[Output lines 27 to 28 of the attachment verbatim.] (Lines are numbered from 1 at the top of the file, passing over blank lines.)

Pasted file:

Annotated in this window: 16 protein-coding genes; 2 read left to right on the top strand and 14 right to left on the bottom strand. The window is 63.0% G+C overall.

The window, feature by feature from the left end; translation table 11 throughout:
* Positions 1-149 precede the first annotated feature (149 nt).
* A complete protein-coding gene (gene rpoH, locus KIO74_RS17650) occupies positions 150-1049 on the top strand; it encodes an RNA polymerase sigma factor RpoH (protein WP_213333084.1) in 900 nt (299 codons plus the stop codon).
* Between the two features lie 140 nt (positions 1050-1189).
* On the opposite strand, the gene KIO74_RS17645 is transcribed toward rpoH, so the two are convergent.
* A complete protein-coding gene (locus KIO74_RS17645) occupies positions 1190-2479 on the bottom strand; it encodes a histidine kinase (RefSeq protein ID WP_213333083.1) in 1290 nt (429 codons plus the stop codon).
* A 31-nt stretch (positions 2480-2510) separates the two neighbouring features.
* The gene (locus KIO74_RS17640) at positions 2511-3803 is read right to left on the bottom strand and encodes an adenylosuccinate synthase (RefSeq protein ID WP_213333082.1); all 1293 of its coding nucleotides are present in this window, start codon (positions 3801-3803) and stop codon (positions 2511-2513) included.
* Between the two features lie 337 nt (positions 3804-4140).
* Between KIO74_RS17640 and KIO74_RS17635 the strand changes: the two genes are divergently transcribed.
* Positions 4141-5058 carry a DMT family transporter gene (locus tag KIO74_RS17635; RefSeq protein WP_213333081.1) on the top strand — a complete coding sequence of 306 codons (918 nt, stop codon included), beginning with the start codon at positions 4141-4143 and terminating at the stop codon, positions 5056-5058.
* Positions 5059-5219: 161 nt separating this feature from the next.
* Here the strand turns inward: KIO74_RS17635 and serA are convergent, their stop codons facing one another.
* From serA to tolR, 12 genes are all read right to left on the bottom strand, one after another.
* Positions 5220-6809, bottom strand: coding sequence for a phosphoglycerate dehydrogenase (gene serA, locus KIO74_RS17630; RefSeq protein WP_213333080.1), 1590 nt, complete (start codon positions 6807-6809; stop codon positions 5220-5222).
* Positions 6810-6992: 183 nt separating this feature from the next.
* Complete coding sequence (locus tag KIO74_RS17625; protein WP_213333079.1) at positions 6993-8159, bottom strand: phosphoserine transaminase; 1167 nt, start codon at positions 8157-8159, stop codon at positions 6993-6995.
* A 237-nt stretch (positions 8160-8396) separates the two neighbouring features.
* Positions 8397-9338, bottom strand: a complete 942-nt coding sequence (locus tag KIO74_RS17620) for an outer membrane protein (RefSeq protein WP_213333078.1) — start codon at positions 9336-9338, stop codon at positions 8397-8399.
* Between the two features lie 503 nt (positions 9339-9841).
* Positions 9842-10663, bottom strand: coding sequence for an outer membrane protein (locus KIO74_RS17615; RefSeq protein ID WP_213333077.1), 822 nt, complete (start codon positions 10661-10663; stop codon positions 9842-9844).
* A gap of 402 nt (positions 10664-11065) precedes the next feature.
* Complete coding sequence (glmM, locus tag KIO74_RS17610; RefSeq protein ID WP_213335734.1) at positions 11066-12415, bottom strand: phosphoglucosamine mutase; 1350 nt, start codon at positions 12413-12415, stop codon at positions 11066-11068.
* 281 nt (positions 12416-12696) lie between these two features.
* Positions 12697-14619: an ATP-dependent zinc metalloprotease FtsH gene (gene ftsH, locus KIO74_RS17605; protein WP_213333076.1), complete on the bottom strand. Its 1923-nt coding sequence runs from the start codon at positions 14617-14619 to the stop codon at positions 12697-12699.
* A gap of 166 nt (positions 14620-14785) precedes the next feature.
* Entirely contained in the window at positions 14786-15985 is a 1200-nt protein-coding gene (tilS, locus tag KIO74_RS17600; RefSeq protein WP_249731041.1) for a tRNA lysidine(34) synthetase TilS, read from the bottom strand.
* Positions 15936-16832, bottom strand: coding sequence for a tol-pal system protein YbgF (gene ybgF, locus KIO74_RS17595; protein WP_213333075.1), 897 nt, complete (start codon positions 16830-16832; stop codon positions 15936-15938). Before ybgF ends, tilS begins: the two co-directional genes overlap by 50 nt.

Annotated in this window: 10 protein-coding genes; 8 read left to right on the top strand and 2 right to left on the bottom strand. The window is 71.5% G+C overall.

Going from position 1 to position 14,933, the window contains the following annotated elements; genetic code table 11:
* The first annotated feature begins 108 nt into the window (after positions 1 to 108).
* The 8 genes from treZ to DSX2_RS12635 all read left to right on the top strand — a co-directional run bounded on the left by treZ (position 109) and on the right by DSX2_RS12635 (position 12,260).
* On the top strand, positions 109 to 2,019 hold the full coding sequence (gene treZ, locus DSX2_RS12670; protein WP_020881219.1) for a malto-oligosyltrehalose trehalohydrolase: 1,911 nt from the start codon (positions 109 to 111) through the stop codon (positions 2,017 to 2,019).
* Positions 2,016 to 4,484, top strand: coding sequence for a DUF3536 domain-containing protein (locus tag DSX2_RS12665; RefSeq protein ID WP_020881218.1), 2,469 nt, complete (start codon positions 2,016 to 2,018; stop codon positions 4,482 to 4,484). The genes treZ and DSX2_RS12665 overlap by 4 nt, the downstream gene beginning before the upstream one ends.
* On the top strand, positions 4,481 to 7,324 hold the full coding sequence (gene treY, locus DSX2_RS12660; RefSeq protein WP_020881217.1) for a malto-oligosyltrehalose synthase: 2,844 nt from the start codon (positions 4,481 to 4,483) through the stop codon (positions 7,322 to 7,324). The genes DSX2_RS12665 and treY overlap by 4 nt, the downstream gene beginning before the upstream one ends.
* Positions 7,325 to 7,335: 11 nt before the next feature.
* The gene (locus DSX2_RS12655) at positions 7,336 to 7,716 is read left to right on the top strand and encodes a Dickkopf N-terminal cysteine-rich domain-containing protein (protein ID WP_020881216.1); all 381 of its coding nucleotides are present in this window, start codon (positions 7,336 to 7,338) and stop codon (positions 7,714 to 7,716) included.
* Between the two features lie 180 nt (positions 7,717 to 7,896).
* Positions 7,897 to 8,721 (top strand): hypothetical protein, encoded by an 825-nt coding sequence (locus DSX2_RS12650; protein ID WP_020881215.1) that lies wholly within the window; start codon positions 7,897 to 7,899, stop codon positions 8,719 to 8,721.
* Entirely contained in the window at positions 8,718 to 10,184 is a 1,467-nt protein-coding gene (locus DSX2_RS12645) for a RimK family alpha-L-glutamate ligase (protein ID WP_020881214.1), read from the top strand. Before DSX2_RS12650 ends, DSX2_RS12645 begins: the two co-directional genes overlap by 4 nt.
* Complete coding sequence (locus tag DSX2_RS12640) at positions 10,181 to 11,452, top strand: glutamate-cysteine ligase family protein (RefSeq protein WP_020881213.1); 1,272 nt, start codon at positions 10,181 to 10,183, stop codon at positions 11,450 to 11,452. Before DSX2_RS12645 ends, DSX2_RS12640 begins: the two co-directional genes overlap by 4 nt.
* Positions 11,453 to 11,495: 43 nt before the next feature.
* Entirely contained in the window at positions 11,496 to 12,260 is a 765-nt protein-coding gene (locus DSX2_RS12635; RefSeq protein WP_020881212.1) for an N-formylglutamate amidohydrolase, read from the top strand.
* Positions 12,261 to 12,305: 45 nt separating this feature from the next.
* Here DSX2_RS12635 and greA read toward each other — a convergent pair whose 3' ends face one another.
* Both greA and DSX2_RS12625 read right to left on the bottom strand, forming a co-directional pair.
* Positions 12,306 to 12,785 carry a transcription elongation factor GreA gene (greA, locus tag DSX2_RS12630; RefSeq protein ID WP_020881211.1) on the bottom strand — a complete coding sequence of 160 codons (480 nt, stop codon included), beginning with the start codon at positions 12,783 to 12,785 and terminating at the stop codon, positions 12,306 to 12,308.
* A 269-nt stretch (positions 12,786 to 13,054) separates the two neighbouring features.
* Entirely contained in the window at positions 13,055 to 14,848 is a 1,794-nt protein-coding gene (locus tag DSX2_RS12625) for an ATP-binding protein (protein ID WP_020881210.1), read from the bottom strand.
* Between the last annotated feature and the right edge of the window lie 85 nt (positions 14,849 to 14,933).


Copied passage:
* A gap of 166 nt (positions 14620-14785) precedes the next feature.
* Entirely contained in the window at positions 14786-15985 is a 1200-nt protein-coding gene (tilS, locus tag KIO74_RS17600; RefSeq protein WP_249731041.1) for a tRNA lysidine(34) synthetase TilS, read from the bottom strand.